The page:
CD Review: Steve Davis

Gettin’ It Done
(Posi-Tone PR8099)
Reviewed by JJ Wheeler

Soon to be moving into the ‘veteran’ category of American Jazz Musicians, trombonist Steve Davis has a fairly distinguished career behind him already. A graduate of the Hartt School’s Jackie McClean Institute way back in 1989, he’s gone on to work with an impressive list of jazz icons; initially as one of Art Blakey’s Jazz Messengers before stints with Jackie McClean, Chick Corea’s Origin, Horace Silver and Christian McBride Big Band.

It is with this background in mind that it is no surprise what you’re getting on this album; classic three-horn writing and a rhythm section that oozes swing and groove. The line-up is strong, particularly Larry Willis who seems to push things forward at just the right moments by switching from perfectly placed comping in ‘answer’ mode to little melodic phrases and interjections that suddenly ask questions of the soloist. Nat Reeves’ (bass) and Billy Williams’ (drums) time is impeccable, clean as a whistle and never over-bearing.

In every sense this is a modern-day version of a classic post-bop Blue Note record. There are a couple of blues tunes, a couple of groovers, the up-tempo swinger, a ballad and even a middle-of-the-road-good-time-pop-tune given the swing treatment (Sunny, which Georgie Fame took into the UK charts in the mid-’60s). You’ve got ‘Waheeeey!’ moments at every turn with a plethora of quotes from standards (plus a highly gratuitous quote of Sunny by trumpeter Josh Bruneau on the preceding track Steppin’ Easy). Plus of course there’s the lost ‘g’ in the title.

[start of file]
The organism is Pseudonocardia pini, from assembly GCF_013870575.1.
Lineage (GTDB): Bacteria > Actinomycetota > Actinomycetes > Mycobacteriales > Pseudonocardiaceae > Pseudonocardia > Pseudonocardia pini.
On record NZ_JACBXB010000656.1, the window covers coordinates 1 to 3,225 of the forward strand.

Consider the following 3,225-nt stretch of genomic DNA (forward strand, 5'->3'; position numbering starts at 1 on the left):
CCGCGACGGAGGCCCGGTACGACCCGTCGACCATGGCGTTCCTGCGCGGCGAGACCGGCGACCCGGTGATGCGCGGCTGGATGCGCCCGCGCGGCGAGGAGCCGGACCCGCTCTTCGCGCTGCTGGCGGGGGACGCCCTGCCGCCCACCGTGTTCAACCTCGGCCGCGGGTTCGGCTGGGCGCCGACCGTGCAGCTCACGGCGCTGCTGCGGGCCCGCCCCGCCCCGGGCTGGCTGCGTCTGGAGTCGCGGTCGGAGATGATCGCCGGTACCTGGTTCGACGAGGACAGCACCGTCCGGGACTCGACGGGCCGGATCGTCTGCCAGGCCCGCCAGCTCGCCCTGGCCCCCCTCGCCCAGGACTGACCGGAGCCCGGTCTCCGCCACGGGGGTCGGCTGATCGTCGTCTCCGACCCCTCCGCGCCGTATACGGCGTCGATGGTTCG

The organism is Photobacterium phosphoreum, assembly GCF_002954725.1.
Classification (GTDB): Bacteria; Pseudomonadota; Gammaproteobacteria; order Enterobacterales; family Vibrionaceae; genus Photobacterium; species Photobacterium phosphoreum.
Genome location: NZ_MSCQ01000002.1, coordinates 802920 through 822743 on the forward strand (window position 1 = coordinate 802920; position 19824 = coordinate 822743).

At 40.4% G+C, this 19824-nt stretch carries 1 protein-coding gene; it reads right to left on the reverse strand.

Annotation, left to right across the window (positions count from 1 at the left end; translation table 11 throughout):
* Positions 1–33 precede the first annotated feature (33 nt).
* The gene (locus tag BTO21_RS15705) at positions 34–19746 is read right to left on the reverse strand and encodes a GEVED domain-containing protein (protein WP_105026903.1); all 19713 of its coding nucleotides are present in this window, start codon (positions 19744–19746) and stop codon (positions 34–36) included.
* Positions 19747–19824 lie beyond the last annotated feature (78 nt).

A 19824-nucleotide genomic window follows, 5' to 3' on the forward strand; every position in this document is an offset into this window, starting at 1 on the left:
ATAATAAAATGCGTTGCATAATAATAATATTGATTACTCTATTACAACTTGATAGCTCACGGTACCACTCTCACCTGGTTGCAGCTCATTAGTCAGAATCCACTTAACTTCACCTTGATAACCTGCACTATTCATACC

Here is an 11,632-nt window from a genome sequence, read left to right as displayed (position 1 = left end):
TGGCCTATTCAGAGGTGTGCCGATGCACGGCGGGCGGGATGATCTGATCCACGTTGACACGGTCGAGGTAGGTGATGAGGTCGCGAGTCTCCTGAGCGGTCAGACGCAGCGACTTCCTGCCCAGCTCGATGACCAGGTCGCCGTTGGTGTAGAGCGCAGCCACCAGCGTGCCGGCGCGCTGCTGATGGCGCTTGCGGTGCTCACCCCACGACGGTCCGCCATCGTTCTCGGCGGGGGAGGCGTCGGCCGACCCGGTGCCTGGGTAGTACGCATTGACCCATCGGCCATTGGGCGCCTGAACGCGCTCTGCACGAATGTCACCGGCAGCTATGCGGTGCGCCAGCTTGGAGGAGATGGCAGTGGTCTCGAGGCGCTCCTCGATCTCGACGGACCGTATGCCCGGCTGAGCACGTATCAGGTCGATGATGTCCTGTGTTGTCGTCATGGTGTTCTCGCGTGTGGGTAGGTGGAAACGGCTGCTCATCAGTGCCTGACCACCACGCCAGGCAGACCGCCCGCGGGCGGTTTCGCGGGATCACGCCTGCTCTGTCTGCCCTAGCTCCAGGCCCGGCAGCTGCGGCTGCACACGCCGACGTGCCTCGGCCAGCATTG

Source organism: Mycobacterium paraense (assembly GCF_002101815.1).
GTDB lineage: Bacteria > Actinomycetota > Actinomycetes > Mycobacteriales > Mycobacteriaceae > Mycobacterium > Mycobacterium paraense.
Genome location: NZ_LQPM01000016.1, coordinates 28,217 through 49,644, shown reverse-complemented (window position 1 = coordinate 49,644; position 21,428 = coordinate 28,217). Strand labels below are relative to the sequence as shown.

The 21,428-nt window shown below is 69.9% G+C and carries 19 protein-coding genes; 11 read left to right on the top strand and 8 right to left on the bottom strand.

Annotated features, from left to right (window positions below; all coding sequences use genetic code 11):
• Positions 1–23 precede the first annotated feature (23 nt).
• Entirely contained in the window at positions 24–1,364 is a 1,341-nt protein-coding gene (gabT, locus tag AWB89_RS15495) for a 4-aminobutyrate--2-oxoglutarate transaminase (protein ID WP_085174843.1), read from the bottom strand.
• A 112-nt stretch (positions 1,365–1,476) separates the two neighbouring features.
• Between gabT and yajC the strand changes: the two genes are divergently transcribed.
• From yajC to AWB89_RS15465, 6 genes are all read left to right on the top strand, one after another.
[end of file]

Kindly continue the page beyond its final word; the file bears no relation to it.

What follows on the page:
It’s all good fun and it’ll make you smile, tap your feet and possibly even dance. It’s good natured and has a sense of humour – something I think is often missing from music these days (the dangers of protecting our small but holy genre by heralding it as ‘high art’ all of the time). However, if I want to hear music like this, I’d rather stick on some Jazz Messengers, Horace Silver, Clifford Brown,etc. In no way am I suggesting people shouldn’t be playing and, indeed, writing this type of music; I love it! It’s just I don’t think it goes anywhere new on this record. I’m left feeling instantaneously satisfied, like the 5-minutes in which you eat a McDonalds, before realising that, actually, you’re very quickly hungry again.

Categories: CD review

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